This is why there’s a full-court press to get this fixed as quickly as possible and for organizations to be on high alert for attacks. CISA, for example, has made it mandatory for government installations to update their programs. (CISA has this authority for government systems but not for private industry.) CISA and the cybersecurity community are working diligently with program developers to find and update programs containing the Log4j. I’ve read Google has 500 engineers working on the Log4j problem. The larger companies in our critical infrastructure — water, food, financial services, energy, etc — are working feverishly to get their systems updated. Fortune 1,000 companies are also hard at work updating their programs.

Thus, while the risk is high, I don’t think it likely that this will result in any part of the critical infrastructure being crippled. Maybe an incident here or there but nothing that’s “crippling.”

The greatest danger I foresee is with smaller businesses who don’t have good IT support. They’re typically not aggressive in updating their programs and so may likely be sitting ducks.

What should home computer users do?

To protect their home computers, users need to be extremely vigilant in keeping the programs on their computers patched and updated. (This is #8 below).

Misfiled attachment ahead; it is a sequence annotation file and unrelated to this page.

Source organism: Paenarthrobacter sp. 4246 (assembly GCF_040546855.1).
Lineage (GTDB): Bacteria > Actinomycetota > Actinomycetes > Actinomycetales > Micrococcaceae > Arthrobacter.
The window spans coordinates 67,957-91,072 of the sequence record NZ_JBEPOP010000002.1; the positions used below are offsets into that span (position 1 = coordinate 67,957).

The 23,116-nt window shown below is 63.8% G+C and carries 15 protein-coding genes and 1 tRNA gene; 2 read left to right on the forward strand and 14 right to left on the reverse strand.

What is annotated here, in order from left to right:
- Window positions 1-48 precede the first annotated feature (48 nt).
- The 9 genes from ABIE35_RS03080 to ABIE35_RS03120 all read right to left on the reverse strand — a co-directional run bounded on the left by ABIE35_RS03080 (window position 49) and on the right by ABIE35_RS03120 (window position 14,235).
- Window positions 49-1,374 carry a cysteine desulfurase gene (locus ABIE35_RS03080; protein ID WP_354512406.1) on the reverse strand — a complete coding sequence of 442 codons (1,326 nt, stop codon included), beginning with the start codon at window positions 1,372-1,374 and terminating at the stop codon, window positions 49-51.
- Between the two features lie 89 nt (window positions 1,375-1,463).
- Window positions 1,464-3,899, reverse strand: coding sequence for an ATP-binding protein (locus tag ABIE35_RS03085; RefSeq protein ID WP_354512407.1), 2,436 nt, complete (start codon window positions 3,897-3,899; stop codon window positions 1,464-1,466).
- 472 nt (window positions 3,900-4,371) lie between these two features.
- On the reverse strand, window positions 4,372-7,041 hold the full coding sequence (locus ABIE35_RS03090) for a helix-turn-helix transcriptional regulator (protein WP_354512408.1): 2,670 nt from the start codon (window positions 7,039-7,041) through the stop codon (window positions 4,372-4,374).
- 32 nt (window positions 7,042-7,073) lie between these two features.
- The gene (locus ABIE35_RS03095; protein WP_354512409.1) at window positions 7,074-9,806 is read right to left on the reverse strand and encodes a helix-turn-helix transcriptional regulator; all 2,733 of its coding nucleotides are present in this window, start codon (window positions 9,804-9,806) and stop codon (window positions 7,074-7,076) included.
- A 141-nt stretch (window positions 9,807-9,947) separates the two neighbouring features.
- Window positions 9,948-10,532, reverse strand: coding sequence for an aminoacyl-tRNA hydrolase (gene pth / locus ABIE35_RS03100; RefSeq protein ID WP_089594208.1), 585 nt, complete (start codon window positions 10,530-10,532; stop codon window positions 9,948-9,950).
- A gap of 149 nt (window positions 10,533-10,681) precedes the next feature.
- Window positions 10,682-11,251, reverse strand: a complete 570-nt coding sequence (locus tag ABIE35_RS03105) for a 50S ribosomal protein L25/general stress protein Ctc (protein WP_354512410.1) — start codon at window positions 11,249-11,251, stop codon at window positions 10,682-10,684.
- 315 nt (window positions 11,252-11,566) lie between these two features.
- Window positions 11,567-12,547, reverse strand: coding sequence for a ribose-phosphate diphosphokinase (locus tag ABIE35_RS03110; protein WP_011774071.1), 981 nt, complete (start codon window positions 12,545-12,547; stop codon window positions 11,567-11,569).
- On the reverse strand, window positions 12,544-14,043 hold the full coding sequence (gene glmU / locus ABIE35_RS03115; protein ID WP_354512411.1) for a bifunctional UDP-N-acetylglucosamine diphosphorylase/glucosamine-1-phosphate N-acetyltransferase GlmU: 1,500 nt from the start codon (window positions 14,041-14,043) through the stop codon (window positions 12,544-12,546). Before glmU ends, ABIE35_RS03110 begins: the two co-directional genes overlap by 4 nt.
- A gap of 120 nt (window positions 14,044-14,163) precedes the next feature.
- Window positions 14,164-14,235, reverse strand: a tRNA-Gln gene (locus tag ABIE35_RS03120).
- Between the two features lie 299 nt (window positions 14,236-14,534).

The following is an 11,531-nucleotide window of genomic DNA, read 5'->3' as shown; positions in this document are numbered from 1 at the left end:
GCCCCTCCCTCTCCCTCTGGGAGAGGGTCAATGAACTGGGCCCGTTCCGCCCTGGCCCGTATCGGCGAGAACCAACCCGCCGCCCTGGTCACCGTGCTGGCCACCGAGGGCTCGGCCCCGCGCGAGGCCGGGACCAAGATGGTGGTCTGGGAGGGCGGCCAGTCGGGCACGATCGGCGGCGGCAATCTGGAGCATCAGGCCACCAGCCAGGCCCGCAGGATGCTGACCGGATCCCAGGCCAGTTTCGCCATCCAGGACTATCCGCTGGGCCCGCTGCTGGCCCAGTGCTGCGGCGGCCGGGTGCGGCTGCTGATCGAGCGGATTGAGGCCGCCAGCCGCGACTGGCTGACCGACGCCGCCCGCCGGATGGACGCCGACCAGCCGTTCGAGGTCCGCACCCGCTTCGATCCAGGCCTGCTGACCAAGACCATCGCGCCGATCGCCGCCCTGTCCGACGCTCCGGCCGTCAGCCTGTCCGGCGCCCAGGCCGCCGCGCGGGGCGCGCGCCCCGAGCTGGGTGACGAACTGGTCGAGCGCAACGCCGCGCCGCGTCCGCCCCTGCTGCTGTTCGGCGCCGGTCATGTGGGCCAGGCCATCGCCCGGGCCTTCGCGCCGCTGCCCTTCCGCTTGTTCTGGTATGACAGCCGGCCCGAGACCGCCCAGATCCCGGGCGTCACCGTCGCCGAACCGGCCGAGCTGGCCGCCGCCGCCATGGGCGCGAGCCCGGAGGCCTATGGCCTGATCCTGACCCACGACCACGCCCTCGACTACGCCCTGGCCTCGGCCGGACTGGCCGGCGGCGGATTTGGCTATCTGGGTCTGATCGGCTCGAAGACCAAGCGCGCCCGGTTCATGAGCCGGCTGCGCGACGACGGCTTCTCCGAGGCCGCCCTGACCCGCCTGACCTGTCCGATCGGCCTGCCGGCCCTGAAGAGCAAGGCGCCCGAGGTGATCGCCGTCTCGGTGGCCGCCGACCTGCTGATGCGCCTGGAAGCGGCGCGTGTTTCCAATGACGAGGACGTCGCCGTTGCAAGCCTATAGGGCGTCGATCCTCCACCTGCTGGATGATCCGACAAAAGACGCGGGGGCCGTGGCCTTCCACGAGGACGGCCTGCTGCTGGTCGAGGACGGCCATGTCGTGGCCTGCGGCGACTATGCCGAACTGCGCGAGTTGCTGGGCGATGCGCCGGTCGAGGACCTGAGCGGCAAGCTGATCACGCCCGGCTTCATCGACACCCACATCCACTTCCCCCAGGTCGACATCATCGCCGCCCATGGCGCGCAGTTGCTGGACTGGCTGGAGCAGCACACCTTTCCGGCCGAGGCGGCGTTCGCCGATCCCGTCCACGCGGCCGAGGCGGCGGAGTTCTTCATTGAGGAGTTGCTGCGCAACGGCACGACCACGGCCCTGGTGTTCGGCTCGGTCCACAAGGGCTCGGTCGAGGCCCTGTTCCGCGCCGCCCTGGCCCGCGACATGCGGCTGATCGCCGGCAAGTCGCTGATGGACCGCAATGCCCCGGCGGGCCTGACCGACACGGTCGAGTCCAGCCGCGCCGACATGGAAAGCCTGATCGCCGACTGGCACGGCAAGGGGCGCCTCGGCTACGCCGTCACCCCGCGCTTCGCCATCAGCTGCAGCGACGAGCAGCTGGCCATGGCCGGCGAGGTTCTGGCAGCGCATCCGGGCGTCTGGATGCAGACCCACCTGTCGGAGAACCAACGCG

So you know what programs require updating, every Sunday SecureTheVillage publishes the Weekend Vulnerability Report. The Report is a good place to get information on common programs needing to be updated. We publish the Report on LinkedIn and Twitter and email it to the SecureTheVillage community bundled with our Cybersecurity News of the Week. You can sign up to get our Cybersecurity News of the Week & Weekend Patch Report here. Make sure you’re running the most up-to-date versions of all the programs on our list.

Here’s a basic list of 8 basic things that you should do … not just because of Log4j but because the Internet is dangerous. Think of the Internet like covid. It’s very dangerous unless you take precautions. Log4j is like Omicron, making the Internet even more dangerous.

  1. Guard Against Identity Theft: Freeze your credit at the 4 credit bureaus.
  2. Use Strong Passwords: Use long, unique passwords for your important online accounts, like government, banks, investments, credit cards, etc.
  3. Be Cautious with Email: In email, avoid clicking on attachments or links unless they are expected and you’re sure of source. (Some of the emails you’re getting about Log4j may be the work of cybercriminals who have sent you links or attachments that are booby-trapped so when you open them, they take over your computer.)
  4. Use Antivirus: Use antivirus on your personal computers and smartphones
  5. Encrypt Your Files: Encrypt all the files on your computers and smartphones
  6. Backup Your Important Information: Create remote, multi-version backups of personal computer and smartphone files.
  7. Use Two-Factor Authentication: Set up two-factor authentication (2FA; MFA) at all your important online accounts like government, banks, investments, credit cards, etc.
  8. Keep programs Up-to-Date: Keep software (operating system, web browser, apps, …) up to date on all PCs and smartphones.